- 7-Minute Article
- Nov 16, 2017
The Role of Annuities in the Changing Retirement Landscape
Adapt traditional retirement planning strategies to provide greater income certainty.
The shift from pensions to self-funded retirement accounts over the past 40 years has inspired financial advisors to take action. Working with their clients, they developed new investment strategies and withdrawal plans that helped retirees turn their savings into sustainable income. Yet recent demographic and market trends have put these well-established techniques under pressure.
Rising life expectancy and surging healthcare costs have increased the amount that clients must save. At the same time, low interest rates have reduced the amount of income that can be produced from fixed-income investments. Many people have responded by investing more of their savings in stocks, taking on a greater risk of market downturns.
Advisors and clients must adapt again. Annuities offer a powerful way to strengthen portfolios to help address the needs in the new retirement landscape. With many different types of annuities available, these tools can complement and strengthen other retirement-related assets by offering features such as exposure to market growth with a degree of downside protection. What’s more, annuities’ guaranteed income options offer advisors and clients greater flexibility when deciding how to withdraw or invest other assets.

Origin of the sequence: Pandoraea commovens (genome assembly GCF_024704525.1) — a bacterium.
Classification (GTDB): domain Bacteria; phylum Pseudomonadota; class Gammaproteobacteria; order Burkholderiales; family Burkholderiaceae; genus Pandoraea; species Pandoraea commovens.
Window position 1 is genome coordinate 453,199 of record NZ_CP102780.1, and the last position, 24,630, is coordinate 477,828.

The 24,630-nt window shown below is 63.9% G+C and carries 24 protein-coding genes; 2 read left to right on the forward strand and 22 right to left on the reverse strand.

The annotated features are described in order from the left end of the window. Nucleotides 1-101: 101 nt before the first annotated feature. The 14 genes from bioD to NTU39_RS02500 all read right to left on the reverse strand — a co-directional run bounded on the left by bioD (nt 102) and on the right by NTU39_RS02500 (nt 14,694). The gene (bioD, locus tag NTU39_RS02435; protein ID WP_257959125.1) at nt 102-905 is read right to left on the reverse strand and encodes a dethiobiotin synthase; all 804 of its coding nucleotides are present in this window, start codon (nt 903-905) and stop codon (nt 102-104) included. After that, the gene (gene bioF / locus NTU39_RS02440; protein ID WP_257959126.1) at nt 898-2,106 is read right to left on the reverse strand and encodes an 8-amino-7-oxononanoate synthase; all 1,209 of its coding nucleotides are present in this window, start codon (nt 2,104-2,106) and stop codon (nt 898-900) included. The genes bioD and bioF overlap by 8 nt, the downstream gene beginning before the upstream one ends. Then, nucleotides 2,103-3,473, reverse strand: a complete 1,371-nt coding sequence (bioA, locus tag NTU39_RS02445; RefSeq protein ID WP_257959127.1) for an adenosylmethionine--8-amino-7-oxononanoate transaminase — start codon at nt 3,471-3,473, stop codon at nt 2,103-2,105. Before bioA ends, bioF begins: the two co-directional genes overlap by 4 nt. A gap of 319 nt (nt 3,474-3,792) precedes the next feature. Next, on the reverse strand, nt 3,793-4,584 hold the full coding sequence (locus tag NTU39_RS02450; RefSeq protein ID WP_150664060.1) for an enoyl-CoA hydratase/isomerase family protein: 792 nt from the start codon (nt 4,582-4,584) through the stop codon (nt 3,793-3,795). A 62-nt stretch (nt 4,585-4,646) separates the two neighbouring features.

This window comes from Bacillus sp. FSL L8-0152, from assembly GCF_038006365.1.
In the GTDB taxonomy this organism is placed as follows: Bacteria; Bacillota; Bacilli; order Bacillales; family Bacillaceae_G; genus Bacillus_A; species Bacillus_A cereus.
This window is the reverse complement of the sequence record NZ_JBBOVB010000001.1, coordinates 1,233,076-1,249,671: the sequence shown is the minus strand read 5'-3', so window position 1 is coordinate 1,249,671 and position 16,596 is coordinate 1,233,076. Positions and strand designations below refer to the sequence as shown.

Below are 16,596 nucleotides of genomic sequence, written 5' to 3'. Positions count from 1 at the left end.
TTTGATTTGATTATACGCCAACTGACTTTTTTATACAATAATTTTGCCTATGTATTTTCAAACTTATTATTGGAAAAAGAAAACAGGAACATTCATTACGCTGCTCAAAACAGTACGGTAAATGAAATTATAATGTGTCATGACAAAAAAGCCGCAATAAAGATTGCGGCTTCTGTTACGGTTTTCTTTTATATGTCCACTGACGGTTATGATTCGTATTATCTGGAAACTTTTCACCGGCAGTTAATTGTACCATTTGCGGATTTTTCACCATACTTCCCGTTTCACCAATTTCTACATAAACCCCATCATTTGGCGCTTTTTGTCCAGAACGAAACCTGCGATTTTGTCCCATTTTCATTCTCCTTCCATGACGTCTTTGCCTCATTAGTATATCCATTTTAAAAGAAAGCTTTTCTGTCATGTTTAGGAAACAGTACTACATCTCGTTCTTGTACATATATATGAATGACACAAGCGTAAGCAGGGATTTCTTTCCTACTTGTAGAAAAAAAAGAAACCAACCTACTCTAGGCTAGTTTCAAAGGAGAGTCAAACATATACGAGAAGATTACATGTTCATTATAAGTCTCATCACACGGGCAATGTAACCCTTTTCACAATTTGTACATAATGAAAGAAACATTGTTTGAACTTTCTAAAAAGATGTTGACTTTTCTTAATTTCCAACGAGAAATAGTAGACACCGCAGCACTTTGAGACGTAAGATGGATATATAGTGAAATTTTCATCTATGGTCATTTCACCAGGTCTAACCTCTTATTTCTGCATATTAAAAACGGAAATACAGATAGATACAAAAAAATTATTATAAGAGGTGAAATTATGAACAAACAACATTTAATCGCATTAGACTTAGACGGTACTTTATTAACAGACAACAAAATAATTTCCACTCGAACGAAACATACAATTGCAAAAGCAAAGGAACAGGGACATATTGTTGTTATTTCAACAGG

Yet some advisors still struggle to incorporate annuities into their retirement tool kit, and only a third of consumers report a high familiarity with annuities.1 The key to capitalizing on annuities’ benefits is to use them to address a particular need or set of needs in an individual’s retirement plan. When annuities are framed as a solution to a specific problem, more than half of clients see them as desirable additions to their retirement plans.2
Here are three roles annuities can play in a retirement plan:
Today’s savers won’t receive as much guaranteed retirement income as previous generations did, in part because only 8% of private sector jobs today offer any kind of pension.3 Social Security will help, but the Social Security benefits are relatively small—the average is only $1,369 a month or $16,428 a year.4